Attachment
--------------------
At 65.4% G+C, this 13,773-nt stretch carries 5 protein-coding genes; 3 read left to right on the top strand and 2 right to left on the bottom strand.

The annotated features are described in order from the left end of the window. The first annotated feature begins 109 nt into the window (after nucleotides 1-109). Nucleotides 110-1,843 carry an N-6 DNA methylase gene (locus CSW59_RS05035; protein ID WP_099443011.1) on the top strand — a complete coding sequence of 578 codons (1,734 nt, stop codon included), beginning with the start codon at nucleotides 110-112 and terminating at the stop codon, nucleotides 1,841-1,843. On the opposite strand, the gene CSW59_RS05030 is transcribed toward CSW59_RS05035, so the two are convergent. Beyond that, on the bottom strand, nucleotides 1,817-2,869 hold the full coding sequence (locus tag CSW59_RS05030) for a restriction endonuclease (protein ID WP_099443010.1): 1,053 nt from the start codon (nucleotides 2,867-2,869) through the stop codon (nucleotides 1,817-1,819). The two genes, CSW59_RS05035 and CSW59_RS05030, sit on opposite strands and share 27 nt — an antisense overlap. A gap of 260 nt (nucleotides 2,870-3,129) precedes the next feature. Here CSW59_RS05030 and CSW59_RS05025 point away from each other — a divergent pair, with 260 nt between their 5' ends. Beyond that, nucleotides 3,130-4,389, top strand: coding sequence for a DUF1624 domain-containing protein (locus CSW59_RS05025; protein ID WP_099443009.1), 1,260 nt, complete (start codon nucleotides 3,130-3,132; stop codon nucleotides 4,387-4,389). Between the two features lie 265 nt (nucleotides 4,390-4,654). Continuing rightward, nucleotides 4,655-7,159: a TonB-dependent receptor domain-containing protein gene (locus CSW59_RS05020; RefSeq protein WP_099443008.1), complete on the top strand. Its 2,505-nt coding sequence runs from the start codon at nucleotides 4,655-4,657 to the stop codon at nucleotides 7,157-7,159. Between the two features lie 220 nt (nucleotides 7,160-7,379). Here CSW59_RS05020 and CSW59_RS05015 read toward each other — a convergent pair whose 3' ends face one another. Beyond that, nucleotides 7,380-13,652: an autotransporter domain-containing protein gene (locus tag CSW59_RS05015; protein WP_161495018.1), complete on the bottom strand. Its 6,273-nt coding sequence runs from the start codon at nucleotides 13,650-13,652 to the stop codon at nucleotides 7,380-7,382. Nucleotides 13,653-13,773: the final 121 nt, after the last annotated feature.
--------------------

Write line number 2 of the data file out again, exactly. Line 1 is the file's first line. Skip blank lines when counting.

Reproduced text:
The annotated features are described in order from the left end of the window. The first annotated feature begins 109 nt into the window (after nucleotides 1-109). Nucleotides 110-1,843 carry an N-6 DNA methylase gene (locus CSW59_RS05035; protein ID WP_099443011.1) on the top strand — a complete coding sequence of 578 codons (1,734 nt, stop codon included), beginning with the start codon at nucleotides 110-112 and terminating at the stop codon, nucleotides 1,841-1,843. On the opposite strand, the gene CSW59_RS05030 is transcribed toward CSW59_RS05035, so the two are convergent. Beyond that, on the bottom strand, nucleotides 1,817-2,869 hold the full coding sequence (locus tag CSW59_RS05030) for a restriction endonuclease (protein ID WP_099443010.1): 1,053 nt from the start codon (nucleotides 2,867-2,869) through the stop codon (nucleotides 1,817-1,819). The two genes, CSW59_RS05035 and CSW59_RS05030, sit on opposite strands and share 27 nt — an antisense overlap. A gap of 260 nt (nucleotides 2,870-3,129) precedes the next feature. Here CSW59_RS05030 and CSW59_RS05025 point away from each other — a divergent pair, with 260 nt between their 5' ends. Beyond that, nucleotides 3,130-4,389, top strand: coding sequence for a DUF1624 domain-containing protein (locus CSW59_RS05025; protein ID WP_099443009.1), 1,260 nt, complete (start codon nucleotides 3,130-3,132; stop codon nucleotides 4,387-4,389). Between the two features lie 265 nt (nucleotides 4,390-4,654). Continuing rightward, nucleotides 4,655-7,159: a TonB-dependent receptor domain-containing protein gene (locus CSW59_RS05020; RefSeq protein WP_099443008.1), complete on the top strand. Its 2,505-nt coding sequence runs from the start codon at nucleotides 4,655-4,657 to the stop codon at nucleotides 7,157-7,159. Between the two features lie 220 nt (nucleotides 7,160-7,379). Here CSW59_RS05020 and CSW59_RS05015 read toward each other — a convergent pair whose 3' ends face one another. Beyond that, nucleotides 7,380-13,652: an autotransporter domain-containing protein gene (locus tag CSW59_RS05015; protein WP_161495018.1), complete on the bottom strand. Its 6,273-nt coding sequence runs from the start codon at nucleotides 13,650-13,652 to the stop codon at nucleotides 7,380-7,382. Nucleotides 13,653-13,773: the final 121 nt, after the last annotated feature.